It was frustrating because they'd let Mary continue on in the program until her senior year, and now they were saying she wasn't capable of doing the program. We turned her down for student teaching and advised her to change her major to English. (I don't remember, but I suspect the college would have worked it out so that she wasn't enrolled an extra semester.) But they simply hadn't wanted to be honest with her, to have the difficult conversation. Instead, at every point, they'd circumvented their own program rules; they'd worked around the Shakespeare rule and they'd ignored the worrisome reports from her cooperating teachers.
Mary petitioned, and was given a date for a meeting with the committee about student teaching. To this day, I remember with total clarity sitting in that meeting, watching Mary walk in, seeing that she saw me there, and seeing her face fall. I felt so bad that I'd become a sort of focus for the difficulty of her experience at the school and then in her English Ed major. The meeting went well, given what we were doing, but we didn't let her proceed to student teaching.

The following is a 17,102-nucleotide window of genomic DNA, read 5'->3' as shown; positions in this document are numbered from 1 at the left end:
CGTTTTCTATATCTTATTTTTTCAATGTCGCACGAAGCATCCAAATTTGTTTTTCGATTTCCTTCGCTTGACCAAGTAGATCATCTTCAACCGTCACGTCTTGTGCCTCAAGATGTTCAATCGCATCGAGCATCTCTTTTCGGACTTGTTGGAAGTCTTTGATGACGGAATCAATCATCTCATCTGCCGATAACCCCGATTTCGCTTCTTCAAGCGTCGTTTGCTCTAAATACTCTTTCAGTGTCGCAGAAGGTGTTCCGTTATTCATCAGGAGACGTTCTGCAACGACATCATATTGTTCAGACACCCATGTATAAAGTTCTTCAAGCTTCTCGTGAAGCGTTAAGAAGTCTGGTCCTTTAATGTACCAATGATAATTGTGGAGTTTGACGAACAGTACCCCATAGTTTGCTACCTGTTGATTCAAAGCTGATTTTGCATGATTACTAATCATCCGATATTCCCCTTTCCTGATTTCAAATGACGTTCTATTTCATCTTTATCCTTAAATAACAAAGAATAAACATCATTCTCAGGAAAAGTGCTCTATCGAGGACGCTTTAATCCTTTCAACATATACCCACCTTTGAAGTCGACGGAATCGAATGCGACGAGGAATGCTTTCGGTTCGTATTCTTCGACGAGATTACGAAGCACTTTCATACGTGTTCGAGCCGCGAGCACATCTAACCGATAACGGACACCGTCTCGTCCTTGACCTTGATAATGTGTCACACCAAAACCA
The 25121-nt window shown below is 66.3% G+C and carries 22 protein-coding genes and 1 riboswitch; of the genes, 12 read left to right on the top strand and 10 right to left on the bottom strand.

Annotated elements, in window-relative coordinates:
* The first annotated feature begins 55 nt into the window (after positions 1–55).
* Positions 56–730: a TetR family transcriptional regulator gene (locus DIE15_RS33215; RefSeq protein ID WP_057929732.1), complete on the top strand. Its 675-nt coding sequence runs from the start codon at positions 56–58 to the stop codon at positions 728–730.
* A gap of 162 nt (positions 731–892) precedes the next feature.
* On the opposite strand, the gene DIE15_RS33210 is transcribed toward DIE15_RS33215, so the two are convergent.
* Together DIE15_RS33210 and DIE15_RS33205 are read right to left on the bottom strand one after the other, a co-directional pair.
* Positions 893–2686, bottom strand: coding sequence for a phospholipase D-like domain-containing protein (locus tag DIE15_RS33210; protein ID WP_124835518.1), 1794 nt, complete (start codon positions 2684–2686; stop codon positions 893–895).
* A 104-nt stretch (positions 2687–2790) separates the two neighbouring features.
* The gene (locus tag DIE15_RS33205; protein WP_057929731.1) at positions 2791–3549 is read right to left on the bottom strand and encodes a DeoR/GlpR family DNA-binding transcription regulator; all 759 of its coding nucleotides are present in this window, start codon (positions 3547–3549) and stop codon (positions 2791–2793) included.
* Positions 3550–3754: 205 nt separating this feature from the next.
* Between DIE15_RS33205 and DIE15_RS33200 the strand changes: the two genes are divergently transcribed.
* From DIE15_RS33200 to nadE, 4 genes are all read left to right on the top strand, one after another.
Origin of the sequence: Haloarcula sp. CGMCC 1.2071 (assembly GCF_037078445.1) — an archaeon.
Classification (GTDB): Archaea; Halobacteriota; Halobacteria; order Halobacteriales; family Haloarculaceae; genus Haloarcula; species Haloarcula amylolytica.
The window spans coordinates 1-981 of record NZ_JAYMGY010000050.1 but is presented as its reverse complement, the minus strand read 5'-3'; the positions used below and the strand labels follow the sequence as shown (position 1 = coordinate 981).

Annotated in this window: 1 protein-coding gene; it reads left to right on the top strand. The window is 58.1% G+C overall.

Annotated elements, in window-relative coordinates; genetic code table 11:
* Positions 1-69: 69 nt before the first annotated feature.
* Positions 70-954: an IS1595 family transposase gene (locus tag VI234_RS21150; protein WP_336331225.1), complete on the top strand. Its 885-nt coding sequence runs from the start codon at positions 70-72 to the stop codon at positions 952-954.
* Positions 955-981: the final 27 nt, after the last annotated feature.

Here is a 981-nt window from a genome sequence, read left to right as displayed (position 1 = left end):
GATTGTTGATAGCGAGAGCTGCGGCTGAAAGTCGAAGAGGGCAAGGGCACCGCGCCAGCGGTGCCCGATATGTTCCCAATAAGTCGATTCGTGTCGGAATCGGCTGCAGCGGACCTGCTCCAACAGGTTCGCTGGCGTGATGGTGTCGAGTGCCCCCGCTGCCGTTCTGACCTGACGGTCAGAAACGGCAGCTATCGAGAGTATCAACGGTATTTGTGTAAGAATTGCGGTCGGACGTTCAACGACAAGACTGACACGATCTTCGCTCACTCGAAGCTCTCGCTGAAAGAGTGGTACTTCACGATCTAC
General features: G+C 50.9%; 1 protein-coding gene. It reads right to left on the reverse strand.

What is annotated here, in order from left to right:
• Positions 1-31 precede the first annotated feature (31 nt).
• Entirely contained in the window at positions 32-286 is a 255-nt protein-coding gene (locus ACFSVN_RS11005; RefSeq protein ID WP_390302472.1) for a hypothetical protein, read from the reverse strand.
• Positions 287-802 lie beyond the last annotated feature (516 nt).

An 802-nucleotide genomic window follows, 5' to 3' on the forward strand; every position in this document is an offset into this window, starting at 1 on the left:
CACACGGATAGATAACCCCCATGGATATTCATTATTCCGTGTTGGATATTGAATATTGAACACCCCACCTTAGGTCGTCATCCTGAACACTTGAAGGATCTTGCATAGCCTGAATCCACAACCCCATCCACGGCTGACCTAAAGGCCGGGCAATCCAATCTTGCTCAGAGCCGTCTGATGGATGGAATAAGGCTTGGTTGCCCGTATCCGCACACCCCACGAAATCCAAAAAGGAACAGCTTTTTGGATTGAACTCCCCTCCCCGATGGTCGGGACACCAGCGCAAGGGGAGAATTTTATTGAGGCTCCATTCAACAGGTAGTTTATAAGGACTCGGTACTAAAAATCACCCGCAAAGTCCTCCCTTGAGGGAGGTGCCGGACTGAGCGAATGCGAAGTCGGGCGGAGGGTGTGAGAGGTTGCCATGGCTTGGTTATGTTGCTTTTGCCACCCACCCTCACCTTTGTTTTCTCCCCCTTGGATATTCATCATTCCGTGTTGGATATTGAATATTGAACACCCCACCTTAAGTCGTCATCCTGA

So when I think of A, I think of Mary. Like Mary, A doesn't have good comprehension, either of what she reads or of what she hears. She has difficulty putting together ideas or thinking critically.
Mary finished her degree at the SLAC after doing a summer course somewhere else, I heard. And if we work things out, and she pulls off the classes, A will get her degree.
But I still worry about them because they're really not quite up to dealing with the complexities of the world, and I worry that they'll be chewed up and spit out in ever more painful ways.